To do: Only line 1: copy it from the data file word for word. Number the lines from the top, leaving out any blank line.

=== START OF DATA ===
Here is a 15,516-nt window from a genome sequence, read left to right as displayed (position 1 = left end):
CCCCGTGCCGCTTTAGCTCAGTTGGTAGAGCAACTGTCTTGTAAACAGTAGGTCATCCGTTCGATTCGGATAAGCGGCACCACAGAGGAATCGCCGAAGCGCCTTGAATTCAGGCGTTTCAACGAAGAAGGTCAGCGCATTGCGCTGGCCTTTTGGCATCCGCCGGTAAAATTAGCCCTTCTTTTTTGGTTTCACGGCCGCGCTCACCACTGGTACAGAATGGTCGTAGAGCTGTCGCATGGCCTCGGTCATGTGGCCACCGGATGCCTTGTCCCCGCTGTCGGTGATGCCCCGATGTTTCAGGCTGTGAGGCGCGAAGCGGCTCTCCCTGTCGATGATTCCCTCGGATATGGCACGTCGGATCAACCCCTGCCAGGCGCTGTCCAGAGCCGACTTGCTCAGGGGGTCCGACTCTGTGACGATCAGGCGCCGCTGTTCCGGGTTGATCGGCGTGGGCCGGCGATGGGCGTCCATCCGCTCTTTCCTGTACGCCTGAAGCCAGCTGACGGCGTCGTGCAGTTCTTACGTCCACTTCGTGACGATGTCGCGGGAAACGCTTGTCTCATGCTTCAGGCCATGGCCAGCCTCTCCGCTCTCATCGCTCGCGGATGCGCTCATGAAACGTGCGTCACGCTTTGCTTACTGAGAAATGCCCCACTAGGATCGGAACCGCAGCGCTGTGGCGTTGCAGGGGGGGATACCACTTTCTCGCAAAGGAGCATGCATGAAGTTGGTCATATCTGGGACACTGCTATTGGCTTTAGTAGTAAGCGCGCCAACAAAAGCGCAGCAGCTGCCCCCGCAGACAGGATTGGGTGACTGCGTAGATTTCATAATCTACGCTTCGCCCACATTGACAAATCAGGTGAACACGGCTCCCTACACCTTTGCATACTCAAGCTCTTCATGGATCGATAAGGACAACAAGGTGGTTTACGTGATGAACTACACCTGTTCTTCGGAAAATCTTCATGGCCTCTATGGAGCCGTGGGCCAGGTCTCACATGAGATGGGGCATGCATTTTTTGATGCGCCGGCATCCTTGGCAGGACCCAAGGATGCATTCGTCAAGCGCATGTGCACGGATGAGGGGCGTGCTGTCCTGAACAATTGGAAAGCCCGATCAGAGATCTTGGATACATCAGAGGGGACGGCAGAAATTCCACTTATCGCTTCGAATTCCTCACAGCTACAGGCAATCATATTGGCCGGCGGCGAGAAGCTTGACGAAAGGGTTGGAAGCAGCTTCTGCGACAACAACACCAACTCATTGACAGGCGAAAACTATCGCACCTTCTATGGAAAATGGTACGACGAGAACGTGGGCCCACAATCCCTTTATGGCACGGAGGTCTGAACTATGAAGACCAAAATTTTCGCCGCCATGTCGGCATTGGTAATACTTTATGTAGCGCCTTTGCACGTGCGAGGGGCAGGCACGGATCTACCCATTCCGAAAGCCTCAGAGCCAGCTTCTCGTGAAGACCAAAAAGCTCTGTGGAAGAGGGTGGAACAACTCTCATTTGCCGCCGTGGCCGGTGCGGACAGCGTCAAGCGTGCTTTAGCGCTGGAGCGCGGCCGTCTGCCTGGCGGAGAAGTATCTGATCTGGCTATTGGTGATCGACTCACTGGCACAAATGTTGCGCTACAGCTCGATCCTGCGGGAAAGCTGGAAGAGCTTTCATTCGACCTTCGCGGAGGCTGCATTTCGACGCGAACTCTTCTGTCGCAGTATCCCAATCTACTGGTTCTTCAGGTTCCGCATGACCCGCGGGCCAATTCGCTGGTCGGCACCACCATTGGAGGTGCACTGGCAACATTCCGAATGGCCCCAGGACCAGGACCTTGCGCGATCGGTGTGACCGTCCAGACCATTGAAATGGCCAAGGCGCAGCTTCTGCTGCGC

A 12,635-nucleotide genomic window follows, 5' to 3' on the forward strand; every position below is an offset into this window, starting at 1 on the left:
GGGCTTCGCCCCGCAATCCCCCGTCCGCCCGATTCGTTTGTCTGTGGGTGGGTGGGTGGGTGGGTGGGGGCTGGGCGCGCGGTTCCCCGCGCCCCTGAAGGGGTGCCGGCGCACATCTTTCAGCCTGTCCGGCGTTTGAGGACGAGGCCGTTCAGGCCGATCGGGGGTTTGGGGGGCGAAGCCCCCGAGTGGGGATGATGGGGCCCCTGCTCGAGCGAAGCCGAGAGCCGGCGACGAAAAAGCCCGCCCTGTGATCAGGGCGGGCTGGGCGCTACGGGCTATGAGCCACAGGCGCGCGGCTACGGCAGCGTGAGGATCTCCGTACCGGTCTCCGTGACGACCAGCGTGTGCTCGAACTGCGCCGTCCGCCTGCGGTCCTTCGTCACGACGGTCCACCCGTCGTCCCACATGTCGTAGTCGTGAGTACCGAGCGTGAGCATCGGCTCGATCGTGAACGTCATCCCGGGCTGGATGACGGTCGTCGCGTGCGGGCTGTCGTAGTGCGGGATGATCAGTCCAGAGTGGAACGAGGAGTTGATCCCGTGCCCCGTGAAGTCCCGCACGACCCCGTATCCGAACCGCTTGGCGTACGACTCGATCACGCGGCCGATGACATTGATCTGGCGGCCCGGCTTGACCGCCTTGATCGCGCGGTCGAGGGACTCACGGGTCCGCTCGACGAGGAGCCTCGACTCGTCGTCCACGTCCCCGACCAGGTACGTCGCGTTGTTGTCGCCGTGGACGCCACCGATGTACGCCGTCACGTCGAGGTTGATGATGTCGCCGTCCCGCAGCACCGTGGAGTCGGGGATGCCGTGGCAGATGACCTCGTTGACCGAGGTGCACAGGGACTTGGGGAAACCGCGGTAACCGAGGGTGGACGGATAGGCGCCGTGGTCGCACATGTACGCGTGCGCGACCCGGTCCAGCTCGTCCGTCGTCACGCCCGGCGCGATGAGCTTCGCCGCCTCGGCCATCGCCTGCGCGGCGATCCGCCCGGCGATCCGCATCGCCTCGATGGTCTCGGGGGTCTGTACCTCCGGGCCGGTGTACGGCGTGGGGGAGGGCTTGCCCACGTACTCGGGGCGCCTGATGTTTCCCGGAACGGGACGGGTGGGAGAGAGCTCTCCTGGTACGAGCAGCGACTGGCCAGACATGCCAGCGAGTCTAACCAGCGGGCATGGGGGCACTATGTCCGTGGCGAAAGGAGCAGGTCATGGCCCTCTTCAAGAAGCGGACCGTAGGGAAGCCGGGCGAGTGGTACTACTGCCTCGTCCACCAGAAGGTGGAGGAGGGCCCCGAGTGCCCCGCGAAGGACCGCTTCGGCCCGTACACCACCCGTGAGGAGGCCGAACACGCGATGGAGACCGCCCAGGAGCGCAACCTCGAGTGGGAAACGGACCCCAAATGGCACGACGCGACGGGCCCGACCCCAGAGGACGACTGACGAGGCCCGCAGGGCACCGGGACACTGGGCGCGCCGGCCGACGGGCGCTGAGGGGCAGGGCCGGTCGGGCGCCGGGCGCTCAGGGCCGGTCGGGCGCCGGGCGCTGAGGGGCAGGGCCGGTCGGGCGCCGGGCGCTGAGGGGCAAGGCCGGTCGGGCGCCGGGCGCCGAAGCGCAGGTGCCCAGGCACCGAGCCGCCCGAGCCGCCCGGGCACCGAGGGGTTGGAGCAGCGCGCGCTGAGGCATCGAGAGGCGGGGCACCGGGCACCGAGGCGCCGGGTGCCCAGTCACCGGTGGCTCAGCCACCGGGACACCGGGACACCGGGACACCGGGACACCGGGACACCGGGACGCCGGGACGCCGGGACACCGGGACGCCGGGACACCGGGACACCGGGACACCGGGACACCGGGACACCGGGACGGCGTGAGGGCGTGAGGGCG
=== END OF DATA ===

Here is a 15,516-nt window from a genome sequence, read left to right as displayed (position 1 = left end):